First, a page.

Getting our history right is vital. For decades, LBJ’s achievements have been slighted. Liberals scorned him because of the war in Vietnam, and finally drove him to not seek re-election. Conservatives loathed him because of the civil rights achievements, with Republicans moving to displace Democrats as the party of the South. The War on Poverty, which dramatically reduced poverty in America, was dismissed as a failure, as the anger of the cities exploded. New Democrats dismissed him for believing in big government, as they tacked to a conservative era.

In fact, as the Civil Rights Summit at the LBJ Library in Austin, Texas recognized last week, Johnson was a giant, standing with Franklin Roosevelt and Abraham Lincoln as presidents who saved America. Under Johnson, the scourge of segregation was finally ended, and equal protection under the law moved from a lie to a promise. Millions were lifted from poverty, as the poor were provided a ladder up out of despair. Johnson’s reforms — civil rights, voting rights, immigration, Medicare, child nutrition, food stamps and more — were nearly as great as those of FDR, and never matched since.

Johnson was propelled by a massive movement for civil rights, as Americans moved at the courage and dignity of ordinary heroes willing to stand up or sit down, protest or march, suffer abuse and jail for their rights. He was helped by allies like Dr. Martin Luther King. In the wake of the assassination of JFK, he had a legacy that he could invoke. But his leadership, passion, energy and skill were indispensable. President Obama invoked one of LBJ’s famed lines: “what the hell is the presidency for if not to fight for causes you believe in?”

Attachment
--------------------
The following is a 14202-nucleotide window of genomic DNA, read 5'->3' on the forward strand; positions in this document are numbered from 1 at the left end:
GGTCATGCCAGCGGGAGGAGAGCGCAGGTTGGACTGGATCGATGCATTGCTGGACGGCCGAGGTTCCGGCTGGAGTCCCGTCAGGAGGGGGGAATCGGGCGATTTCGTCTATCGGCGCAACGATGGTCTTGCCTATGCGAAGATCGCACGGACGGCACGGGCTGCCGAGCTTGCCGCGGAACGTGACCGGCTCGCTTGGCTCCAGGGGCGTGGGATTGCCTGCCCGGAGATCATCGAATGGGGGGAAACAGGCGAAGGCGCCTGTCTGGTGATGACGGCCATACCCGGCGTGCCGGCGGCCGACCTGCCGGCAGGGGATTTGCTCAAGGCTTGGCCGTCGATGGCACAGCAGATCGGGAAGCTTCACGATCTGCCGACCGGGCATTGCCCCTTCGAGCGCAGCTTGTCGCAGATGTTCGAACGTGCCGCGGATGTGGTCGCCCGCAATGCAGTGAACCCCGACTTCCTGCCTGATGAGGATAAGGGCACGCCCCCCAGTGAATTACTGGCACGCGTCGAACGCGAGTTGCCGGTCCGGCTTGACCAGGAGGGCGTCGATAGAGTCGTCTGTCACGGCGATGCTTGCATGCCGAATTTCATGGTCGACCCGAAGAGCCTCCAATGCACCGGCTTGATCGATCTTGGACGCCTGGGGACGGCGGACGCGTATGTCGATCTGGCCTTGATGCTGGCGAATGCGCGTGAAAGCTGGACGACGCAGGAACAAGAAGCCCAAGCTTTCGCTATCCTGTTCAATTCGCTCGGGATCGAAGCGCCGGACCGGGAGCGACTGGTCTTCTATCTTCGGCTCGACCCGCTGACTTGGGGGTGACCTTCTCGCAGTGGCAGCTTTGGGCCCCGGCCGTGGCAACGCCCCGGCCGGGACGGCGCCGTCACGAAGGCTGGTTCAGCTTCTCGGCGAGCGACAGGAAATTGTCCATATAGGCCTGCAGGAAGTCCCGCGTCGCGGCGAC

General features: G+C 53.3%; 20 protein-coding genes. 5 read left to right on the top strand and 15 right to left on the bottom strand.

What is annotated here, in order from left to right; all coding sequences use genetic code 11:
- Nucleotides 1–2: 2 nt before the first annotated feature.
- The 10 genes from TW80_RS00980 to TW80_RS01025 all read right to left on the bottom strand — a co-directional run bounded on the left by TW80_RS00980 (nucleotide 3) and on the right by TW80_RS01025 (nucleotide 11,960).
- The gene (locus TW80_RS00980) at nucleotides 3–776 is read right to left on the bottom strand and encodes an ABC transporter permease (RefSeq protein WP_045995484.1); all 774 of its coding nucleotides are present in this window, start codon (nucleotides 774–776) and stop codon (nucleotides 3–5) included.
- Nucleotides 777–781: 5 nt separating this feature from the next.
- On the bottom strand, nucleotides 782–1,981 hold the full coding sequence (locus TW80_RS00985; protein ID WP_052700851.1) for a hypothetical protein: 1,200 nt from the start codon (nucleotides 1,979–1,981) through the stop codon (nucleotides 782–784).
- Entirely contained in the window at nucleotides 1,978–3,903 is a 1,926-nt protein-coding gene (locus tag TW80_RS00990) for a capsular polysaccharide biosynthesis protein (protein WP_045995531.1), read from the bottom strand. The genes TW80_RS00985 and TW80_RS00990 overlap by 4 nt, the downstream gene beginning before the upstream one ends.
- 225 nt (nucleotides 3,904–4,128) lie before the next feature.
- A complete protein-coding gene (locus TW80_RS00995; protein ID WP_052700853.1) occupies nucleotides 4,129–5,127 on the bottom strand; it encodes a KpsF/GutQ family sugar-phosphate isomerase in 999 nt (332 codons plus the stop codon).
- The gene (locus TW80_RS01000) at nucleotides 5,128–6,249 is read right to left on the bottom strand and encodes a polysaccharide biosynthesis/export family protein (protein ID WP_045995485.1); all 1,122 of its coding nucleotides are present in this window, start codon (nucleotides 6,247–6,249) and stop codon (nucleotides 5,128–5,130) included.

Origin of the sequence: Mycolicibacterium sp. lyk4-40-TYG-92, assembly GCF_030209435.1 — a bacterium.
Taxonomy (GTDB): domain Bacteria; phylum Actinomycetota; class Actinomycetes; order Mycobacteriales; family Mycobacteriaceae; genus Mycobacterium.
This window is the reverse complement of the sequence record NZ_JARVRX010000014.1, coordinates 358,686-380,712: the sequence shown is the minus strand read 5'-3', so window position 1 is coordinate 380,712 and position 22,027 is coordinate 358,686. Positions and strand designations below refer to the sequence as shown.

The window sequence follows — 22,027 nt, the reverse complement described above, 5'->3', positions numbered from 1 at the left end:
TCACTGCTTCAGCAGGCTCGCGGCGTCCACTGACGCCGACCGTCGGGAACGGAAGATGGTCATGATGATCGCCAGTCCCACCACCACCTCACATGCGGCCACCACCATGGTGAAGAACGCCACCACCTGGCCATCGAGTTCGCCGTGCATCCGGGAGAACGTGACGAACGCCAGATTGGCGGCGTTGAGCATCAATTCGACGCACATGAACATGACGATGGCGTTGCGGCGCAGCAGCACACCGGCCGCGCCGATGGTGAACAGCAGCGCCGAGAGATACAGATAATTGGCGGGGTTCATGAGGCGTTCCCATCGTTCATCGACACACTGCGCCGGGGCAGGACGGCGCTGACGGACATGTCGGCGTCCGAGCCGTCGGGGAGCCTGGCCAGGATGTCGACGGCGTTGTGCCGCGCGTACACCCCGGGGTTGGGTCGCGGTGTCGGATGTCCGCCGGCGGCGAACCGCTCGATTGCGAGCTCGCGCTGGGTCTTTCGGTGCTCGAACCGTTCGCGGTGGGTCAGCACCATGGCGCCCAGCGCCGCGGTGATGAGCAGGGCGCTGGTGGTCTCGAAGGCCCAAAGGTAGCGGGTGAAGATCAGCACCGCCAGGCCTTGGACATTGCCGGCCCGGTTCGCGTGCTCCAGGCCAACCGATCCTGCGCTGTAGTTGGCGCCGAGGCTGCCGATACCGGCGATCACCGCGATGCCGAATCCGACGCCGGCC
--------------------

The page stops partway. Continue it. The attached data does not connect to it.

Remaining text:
Acknowledging Johnson’s greatness in our rear view mirror is important in part because it may help our vision looking forward through the windshield.

Today, America is more unequal than ever. Our schools are segregated, by race and by class, separate and unequal. We rank second to the lowest among industrial nations in the assistance we provide to the poor. In LBJ’s time, we enjoyed a broad middle class — for many, there were good jobs and good benefits. Now the middle class is sinking; we suffer mass unemployment with the jobs that are being created too often low pay and part time. The millennial generation is graduating into the worst economic straits since the Great Depression.

And across the country, basic rights are under assault. State after state, particularly across the South, are passing measures to suppress voting — limiting voting days, ending Sunday voting, demanding voter ID, stripping the right to vote from nonviolent drug offenders who have served their time, and more. The Supreme Court has weakened the Voting Rights Act and is rolling back affirmative action. Republicans in the Congress want to turn Medicare into a voucher, gut Medicaid and turn it into a block grant, slash food stamps, Pell grants and other support for the vulnerable. A detailed analysis by the Center of Budget and Policy Proposals finds 69 percent of the cuts in the budget just passed by Republicans in the House come from programs from poor and low wage workers.

We do well to honor Lyndon Johnson. He understood the power of government to make America better. But it is not enough to honor his legacy. It is time to stir ourselves, as he pushed himself, to not simply defend his contributions, but to extend them to meet the challenges of our day.